"I believe that anyone can be president of the United States of any faith," McCain said, saying he was angry his remarks were misinterpreted but "there's nothing I can do about it."


The National Jewish Democratic Council, an advocacy group representing Jewish Democrats, also called on the Republican Party to denounce the remarks formally.

"Former maverick John McCain's statements were repugnant," the group's executive director, Ira N. Forman, said in a statement. "It's been sad watching him transform from political maverick to religious right mouthpiece."

Forman added, "Someone running for president ought to understand the Constitution a little better. Nowhere does it say the United States is a 'Christian' nation. How can we trust someone to uphold the Constitution who doesn't even know what is in it?"

McCain's communication director, Jill Hazelbaker, issued a statement Sunday defending her candidate's comments: "Read in context, his interview with Beliefnet makes clear that people of all faiths are entitled to all the rights protected by the Constitution, including the right to practice their religion freely.

"In the interview he also observed that the values protected by the Constitution, by which he meant values such as respect for human life and dignity, are rooted in the Judeo-Christian tradition. That is all he intended to say to the question, America is a Christian nation, and it is hardly a controversial claim."

Ok, we all know the dangers of taking quotations out of context, but I hope you can understand my suspicion at McCain for using the rhetoric of "America is a Christian Nation" almost verbatim from that classic Christian Conservative line. Our media runs on soundbites and I tend to think McCain knows this and wants people to know he's supportive of Christian Conservatives, despite his attempt to pacify others witht the token claim that he's accepting of all religions. Not to mention that a remark like this would be pretty consistent with John McCain's recent trend of trying to appeal to Christian Conservatives on "values" issues, radically breaking with his past moderate stances and his position as the GOP "maverick".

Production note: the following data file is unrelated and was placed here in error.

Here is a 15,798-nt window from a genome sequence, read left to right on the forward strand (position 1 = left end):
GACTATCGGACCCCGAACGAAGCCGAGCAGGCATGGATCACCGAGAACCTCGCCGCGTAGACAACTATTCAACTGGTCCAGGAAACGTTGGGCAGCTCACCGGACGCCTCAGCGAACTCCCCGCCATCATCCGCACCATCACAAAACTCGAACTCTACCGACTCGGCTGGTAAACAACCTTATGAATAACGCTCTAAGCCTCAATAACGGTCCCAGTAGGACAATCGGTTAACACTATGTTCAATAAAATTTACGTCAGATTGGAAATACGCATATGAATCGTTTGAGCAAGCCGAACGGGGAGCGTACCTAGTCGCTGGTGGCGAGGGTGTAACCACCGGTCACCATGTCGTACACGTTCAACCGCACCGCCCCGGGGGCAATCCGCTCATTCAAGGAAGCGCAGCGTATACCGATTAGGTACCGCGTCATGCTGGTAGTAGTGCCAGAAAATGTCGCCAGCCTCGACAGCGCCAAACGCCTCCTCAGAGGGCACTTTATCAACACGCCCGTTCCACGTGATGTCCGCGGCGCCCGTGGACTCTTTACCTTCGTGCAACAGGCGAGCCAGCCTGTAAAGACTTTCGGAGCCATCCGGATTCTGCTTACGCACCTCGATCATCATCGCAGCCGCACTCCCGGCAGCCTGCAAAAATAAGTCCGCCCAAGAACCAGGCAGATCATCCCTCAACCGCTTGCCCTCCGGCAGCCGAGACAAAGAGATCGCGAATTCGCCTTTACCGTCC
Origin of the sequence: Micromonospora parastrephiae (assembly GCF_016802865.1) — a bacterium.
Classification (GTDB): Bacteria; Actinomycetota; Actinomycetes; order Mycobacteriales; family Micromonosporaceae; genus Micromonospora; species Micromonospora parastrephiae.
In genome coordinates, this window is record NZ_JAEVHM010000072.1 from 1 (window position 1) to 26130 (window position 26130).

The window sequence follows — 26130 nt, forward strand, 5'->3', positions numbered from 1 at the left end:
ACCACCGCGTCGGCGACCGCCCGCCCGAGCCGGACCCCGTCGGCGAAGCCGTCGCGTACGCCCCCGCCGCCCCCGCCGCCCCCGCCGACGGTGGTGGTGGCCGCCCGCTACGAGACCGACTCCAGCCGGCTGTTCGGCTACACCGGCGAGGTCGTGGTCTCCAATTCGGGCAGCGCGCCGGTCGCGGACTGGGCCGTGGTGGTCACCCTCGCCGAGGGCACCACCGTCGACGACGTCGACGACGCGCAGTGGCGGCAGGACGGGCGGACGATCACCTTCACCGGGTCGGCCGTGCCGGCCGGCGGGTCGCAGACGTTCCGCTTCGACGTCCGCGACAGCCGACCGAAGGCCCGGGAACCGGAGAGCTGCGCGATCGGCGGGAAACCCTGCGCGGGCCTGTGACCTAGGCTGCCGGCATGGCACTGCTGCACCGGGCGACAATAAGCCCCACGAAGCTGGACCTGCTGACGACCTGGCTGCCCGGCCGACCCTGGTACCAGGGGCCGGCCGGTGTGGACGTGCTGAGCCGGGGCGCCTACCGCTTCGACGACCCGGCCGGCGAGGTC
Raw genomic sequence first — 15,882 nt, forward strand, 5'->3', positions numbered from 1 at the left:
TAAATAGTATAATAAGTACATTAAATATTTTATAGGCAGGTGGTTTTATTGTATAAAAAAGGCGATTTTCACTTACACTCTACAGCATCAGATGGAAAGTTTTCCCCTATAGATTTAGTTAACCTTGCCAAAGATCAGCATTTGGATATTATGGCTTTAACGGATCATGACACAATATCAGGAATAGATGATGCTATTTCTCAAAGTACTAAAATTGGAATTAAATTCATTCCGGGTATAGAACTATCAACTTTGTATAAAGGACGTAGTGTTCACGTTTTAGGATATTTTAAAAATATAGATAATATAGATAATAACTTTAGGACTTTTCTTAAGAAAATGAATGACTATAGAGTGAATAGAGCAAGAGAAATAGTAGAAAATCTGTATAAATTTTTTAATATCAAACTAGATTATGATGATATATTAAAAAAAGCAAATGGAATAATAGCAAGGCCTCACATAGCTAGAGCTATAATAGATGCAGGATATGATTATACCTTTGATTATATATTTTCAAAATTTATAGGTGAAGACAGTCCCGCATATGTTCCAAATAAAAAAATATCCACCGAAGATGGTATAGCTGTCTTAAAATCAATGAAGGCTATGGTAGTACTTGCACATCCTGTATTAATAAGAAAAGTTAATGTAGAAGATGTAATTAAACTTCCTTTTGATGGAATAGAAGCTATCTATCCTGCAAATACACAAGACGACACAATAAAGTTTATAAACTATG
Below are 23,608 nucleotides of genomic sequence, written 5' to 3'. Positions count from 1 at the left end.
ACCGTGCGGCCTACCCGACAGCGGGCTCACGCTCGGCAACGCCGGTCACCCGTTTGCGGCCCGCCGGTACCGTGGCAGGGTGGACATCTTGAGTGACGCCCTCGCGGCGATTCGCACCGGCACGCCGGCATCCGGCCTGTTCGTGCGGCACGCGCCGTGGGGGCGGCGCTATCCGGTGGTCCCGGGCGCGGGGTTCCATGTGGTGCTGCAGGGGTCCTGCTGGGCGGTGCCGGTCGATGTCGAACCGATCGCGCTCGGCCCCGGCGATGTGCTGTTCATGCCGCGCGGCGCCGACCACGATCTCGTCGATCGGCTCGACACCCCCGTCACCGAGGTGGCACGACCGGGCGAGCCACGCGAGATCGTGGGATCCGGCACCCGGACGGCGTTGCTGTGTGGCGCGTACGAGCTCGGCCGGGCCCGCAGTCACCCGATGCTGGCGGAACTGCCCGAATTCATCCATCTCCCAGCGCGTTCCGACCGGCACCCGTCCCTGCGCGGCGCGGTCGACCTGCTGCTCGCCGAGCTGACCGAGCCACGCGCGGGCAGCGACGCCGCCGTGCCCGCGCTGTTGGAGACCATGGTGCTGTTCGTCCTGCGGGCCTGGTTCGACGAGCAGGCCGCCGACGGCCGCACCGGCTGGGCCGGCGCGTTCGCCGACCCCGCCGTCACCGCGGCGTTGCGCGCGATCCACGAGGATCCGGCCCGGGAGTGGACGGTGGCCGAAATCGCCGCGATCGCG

The whole thing reeks of political opportunism. It's blatantly obvious who McCain is trying to appeal to now that he has changed his pro-abortion rights position since he started campaigning and is adopting "Christian Nation" rhetoric. Christian Conservatives, of course, don't take him at all seriously because of his pro-choice voting record, so, predictably, he has been plummeting in the polls. It's a shame, too. People really liked the moderate, reasonable-sounding John McCain of 2000, but McCain has long since abandoned his principles and is conforming more and more to the positions and rhetoric of George W. Bush--and comes off as pretty two-faced nowadays.

To Christian Conservatives, Giuliani Inspires Threat of a Third-Party Run

WASHINGTON, Sept. 30 — Alarmed at the possibility that the Republican party might pick Rudolph W. Giuliani as its presidential nominee despite his support for abortion rights, a coalition of influential Christian conservatives is threatening to back a third-party candidate.